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Smoky the Cowhorse

Smoky the Cowhorse

by Will James
Publisher: Aladdin Paperbacks
Trade Paperback, 336 pages
Current Retail Price: $8.99

Smoky the Cowhorse isn't born smoke-colored, and he isn't born a cowhorse. He's born a jet-black mustang alone on the range with his mother, untouched by human hands and untainted by civilization. The story of his adventures is one of the most authentic glimpses into the fading of the Wild West that we have, and sure to fascinate both horse-lovers and the indifferent.

Author Will James was himself a cowboy, first in Saskatchewan and later in Nevada, as well as a painter and writer. Smoky the Cowhorse is his most famous novel, tracing the life of Smoky from his early days as a wild horse, to his breaking-in by the cowboy Clint and his work as a cowhorse, to his years of abuse and slavery at the hands of horse thieves, his rodeo days, and finally to his reunion with Clint and recovery of his happy, healthy self.

If you like realism in literature, you'll love Smoky the Cowhorse. James knew what he was describing because he'd done and seen it all himself. He writes the way he and other cowboys must've talked; some readers may actually have trouble with the dialect at first, but once you get the hang of it there's a folk-poetry to James's prose that draws us into Smoky's world.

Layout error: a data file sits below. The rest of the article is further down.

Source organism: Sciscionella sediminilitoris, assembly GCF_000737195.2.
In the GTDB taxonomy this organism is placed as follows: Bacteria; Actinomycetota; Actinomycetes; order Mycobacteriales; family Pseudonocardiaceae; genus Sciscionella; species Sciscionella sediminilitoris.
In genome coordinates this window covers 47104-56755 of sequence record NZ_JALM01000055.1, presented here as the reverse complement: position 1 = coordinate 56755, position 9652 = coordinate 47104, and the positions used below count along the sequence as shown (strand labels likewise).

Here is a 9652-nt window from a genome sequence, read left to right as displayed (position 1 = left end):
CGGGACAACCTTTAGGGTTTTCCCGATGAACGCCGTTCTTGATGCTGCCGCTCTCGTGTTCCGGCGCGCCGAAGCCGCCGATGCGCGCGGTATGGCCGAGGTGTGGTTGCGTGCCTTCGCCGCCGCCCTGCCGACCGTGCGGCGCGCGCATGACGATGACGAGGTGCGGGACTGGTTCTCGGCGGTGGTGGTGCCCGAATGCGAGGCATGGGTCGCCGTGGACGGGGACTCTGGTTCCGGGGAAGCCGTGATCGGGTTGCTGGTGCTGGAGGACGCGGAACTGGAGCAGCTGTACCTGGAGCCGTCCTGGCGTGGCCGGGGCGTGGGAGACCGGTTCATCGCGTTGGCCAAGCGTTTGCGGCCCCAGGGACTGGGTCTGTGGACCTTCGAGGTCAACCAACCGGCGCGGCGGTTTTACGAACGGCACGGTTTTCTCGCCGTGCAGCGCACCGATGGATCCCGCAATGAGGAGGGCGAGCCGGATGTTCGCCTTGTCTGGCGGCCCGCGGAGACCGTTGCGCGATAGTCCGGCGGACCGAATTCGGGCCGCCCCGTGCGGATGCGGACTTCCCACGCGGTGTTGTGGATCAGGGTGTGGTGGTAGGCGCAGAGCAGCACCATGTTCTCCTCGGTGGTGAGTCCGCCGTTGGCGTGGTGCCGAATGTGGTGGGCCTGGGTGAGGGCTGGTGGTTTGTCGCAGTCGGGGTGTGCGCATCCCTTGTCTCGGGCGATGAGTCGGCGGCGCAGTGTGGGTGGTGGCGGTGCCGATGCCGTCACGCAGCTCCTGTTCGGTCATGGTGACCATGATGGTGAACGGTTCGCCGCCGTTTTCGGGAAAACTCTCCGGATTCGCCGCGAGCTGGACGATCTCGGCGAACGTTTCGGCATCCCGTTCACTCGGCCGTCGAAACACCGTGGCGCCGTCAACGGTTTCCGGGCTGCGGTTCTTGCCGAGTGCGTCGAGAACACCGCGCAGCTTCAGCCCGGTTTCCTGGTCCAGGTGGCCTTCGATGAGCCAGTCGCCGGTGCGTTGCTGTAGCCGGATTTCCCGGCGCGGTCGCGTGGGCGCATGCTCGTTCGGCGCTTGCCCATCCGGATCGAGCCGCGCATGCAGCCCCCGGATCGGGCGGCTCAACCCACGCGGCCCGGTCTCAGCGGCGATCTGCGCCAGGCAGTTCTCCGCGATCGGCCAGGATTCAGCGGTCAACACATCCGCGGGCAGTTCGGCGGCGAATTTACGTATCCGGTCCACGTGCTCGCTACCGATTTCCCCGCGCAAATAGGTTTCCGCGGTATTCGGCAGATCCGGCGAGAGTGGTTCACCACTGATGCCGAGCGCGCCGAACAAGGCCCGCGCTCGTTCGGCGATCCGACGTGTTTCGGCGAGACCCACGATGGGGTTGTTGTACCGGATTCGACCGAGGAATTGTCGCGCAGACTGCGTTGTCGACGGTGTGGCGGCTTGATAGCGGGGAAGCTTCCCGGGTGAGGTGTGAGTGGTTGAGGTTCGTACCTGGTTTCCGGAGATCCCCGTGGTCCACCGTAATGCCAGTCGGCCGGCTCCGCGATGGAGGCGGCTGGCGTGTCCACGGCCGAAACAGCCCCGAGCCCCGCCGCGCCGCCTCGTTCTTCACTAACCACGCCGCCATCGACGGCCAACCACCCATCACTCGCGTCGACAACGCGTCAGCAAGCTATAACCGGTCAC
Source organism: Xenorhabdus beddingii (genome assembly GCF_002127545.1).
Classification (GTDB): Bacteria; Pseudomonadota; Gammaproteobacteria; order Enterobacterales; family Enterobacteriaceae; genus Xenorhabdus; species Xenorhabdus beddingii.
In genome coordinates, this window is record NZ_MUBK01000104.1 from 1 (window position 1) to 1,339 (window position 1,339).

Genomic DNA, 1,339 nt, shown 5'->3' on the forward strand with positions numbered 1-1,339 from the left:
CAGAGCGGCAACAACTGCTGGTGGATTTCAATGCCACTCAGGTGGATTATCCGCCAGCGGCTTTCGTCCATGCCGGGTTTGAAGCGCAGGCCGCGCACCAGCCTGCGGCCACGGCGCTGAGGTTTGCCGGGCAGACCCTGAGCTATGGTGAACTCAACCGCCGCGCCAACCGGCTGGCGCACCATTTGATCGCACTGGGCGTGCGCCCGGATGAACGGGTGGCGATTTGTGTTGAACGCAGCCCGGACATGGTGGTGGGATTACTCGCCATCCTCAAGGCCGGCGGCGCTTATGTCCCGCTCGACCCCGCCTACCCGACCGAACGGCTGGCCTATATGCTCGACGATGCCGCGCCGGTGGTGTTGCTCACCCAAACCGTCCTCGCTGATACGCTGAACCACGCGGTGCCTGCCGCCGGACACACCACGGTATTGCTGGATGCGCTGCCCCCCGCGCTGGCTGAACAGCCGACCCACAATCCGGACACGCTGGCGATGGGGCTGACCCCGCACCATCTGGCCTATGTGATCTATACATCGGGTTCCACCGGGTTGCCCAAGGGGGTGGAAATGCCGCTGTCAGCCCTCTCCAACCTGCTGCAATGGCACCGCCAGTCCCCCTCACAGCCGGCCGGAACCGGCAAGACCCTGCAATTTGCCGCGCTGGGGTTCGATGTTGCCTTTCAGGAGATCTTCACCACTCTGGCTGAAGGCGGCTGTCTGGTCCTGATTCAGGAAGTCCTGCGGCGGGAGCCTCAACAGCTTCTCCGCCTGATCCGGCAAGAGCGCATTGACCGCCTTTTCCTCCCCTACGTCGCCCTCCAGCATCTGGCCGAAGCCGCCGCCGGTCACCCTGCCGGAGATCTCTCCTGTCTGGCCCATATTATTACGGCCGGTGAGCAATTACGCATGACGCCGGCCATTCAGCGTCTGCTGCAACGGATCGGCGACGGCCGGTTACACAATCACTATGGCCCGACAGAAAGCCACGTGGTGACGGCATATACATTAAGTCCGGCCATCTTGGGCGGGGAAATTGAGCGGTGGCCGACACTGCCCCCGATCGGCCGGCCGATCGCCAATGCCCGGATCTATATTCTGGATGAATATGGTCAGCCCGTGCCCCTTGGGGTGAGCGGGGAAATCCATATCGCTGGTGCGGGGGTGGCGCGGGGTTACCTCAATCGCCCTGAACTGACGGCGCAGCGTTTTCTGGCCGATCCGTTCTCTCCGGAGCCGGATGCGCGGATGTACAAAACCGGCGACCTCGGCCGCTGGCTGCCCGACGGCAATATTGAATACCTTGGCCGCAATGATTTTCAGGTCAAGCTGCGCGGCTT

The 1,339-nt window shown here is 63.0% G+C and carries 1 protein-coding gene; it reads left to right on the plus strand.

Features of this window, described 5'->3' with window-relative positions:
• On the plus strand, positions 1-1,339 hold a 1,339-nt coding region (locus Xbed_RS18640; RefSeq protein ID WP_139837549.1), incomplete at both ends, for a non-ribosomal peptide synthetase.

This isn't for very young readers. Smoky experiences abuse at the hands of the thieves who steal him from Clint, and James's matter of fact descriptions, while sympathetic and by no means gratuitous, can make even older readers uncomfortable. It's ironic that James himself got in trouble with the law at least twice in his own right—once in Canada, once in the U. S.—for cattle rustling, but after reading this book it's impossible to imagine him mistreating any animal.

It's also hard to imagine this book winning the Newbery Medal these days. James is an animal lover (particularly horses), but he's clearly no animal rights activist, and he's not squeamish about the brute realities of the life of a wild horse turned cowhorse turned show horse.This book is worth reading for the realism alone; James's quirky yet eloquent style makes it all the more enjoyable.

Review by C. Hollis Crossman
C. Hollis Crossman used to be a child. Now he is a husband and father, teaches adult Sunday school in his Presbyterian congregation, and likes weird stuff. He might be a mythical creature, but he's definitely not a centaur. Read more of his reviews here.

Review by C. Hollis Crossman
C. Hollis Crossman used to be a child. Now he's a husband and father who loves church, good food, and weird stuff. He might be a mythical creature, but he's definitely not a centaur. Read more of his reviews here.
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Exodus Rating:
FLAWS: Fighting/violence
Summary: Written by a real cattle rustler and cowboy, this is to Western mustangs what Call of the Wild is to sled dogs.

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